If a room, or area is very full of things or mortals, one can say that it is “chock-a-block”.

Here are the origins of the phrase. Many moons ago, in the 15th century, ships used chocks (calzos) or wedges to stop something from moving. These chocks or wedges “blocked” movement in the ship´s rigging (jarcia).

So, for ships, if something were “chock-a-block” it meant that the rigging was so tight that it could not move: there was no space for movement, that is, space for movement was blocked.

So, nowadays, if a room is so full of mortals and there is little space to move, it is “chock-a-block” (totalmente lleno de…). A room can also be so full of things that it is difficult to put more in it – the room is chock-a-block of things. Perhaps, on national holidays or special events the squares in Spain are chock-a-block with people.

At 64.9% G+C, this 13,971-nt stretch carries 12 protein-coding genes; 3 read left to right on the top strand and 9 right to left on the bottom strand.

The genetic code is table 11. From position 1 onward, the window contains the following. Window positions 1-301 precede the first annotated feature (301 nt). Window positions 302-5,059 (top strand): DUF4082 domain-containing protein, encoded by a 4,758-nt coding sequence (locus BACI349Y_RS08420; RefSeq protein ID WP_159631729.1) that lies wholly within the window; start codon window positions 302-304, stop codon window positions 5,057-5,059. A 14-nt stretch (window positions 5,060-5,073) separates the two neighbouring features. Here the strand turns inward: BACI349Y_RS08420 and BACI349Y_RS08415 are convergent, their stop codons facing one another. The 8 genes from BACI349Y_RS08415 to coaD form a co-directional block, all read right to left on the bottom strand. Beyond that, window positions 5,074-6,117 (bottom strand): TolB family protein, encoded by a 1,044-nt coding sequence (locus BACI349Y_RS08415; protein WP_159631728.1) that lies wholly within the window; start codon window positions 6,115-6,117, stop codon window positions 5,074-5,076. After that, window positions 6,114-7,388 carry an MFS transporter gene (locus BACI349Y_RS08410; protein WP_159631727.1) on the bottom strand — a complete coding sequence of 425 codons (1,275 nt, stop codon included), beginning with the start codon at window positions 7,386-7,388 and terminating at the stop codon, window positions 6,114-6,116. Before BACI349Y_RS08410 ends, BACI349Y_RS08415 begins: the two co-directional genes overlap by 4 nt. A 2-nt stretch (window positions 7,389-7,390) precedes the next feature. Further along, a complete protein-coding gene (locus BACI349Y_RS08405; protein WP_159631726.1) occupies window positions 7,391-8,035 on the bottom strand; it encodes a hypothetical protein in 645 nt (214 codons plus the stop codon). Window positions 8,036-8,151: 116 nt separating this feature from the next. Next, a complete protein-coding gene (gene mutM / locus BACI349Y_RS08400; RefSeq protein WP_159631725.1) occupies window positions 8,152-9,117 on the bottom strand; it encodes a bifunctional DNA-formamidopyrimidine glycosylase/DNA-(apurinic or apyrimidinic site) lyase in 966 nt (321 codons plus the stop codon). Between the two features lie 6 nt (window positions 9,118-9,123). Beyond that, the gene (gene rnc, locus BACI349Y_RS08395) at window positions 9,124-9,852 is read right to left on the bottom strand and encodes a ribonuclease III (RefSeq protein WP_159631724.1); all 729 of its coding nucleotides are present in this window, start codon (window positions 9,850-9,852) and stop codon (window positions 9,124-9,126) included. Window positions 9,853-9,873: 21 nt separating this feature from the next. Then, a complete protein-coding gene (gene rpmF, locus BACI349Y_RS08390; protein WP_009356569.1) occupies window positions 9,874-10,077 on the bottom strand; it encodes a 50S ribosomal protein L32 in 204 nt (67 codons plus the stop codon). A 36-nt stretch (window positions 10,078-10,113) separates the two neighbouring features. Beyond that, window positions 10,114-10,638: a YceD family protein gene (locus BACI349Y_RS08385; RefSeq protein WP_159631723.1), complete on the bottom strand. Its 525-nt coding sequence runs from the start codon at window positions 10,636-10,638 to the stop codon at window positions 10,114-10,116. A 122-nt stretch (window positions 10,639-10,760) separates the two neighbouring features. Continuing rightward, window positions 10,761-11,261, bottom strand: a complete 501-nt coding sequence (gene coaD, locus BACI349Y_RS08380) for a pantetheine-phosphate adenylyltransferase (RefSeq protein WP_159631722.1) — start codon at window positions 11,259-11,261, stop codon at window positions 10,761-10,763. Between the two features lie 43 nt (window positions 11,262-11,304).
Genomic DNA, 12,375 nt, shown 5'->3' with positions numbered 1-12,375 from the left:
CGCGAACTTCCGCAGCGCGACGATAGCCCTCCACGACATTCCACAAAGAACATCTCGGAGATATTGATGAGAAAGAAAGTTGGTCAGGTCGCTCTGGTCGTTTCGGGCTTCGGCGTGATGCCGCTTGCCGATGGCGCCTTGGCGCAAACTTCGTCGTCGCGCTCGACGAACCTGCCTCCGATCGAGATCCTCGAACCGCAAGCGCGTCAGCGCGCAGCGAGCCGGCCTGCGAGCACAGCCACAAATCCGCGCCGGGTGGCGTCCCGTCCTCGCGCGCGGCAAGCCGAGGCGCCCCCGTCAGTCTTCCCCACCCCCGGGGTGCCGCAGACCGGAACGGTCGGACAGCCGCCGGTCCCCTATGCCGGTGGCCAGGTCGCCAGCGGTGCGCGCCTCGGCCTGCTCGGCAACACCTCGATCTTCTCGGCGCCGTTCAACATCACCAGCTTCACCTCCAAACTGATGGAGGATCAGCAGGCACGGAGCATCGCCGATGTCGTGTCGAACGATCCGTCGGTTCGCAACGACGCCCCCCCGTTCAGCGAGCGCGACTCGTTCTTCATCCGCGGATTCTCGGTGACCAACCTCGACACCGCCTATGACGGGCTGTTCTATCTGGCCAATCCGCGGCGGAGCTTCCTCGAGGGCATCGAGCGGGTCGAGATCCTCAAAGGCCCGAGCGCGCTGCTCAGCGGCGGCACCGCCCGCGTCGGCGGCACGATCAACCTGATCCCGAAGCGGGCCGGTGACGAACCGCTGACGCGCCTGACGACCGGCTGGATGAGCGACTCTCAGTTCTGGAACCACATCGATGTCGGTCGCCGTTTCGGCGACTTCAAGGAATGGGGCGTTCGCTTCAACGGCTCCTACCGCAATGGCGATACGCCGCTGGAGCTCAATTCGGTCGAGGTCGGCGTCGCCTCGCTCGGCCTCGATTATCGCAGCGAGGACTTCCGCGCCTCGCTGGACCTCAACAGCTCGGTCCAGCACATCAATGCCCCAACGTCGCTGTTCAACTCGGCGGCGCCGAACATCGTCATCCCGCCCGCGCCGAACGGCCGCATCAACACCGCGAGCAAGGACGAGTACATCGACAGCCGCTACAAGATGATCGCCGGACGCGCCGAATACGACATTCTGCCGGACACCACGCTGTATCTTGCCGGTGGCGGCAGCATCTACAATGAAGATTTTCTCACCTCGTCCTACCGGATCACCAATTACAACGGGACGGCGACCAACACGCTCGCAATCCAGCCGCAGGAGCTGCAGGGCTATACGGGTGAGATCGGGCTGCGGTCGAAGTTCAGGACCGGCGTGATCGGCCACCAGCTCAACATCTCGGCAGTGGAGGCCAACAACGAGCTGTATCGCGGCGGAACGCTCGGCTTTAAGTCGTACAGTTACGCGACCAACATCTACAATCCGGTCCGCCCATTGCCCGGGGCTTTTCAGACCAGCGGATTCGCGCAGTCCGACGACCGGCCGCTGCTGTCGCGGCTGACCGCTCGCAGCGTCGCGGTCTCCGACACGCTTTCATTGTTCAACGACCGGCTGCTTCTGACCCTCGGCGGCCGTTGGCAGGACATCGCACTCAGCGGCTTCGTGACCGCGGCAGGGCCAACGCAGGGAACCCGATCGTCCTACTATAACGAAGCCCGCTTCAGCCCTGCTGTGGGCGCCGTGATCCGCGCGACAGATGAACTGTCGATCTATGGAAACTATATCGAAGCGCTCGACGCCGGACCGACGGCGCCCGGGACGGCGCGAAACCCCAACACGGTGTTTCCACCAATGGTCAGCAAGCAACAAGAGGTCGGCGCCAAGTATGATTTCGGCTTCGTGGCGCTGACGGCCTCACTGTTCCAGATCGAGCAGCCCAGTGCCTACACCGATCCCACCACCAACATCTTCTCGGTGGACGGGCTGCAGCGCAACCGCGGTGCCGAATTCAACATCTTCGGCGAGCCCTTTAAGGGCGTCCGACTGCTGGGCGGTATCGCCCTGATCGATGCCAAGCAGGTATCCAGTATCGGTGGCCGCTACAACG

Another similar expression is “chock-full” (lleno hasta los topes). Perhaps you have been to events where the locations were chock-a-block.


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